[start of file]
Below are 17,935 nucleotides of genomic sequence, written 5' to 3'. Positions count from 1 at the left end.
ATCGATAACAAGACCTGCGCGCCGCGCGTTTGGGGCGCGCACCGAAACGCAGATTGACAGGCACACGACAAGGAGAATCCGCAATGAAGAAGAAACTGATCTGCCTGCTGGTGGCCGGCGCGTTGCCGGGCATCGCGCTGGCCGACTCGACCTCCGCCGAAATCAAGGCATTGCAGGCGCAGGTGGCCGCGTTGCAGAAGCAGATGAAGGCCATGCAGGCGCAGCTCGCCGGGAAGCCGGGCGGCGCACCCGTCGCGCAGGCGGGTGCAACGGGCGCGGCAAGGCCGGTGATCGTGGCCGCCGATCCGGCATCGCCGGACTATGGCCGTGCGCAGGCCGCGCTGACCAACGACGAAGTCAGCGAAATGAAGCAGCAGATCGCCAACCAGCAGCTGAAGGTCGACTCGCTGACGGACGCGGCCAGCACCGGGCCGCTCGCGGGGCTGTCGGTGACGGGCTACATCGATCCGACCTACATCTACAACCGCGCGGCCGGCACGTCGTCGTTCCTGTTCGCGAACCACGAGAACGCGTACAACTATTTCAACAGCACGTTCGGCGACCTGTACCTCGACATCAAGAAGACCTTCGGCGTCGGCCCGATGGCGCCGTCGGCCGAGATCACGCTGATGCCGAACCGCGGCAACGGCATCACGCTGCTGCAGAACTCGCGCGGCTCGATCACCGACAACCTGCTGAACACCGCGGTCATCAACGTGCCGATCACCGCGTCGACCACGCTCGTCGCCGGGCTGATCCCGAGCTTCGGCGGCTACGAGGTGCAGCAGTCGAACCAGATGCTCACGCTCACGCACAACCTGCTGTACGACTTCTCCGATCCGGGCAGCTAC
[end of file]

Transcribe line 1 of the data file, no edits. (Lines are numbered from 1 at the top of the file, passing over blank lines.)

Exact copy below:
Below are 17,935 nucleotides of genomic sequence, written 5' to 3'. Positions count from 1 at the left end.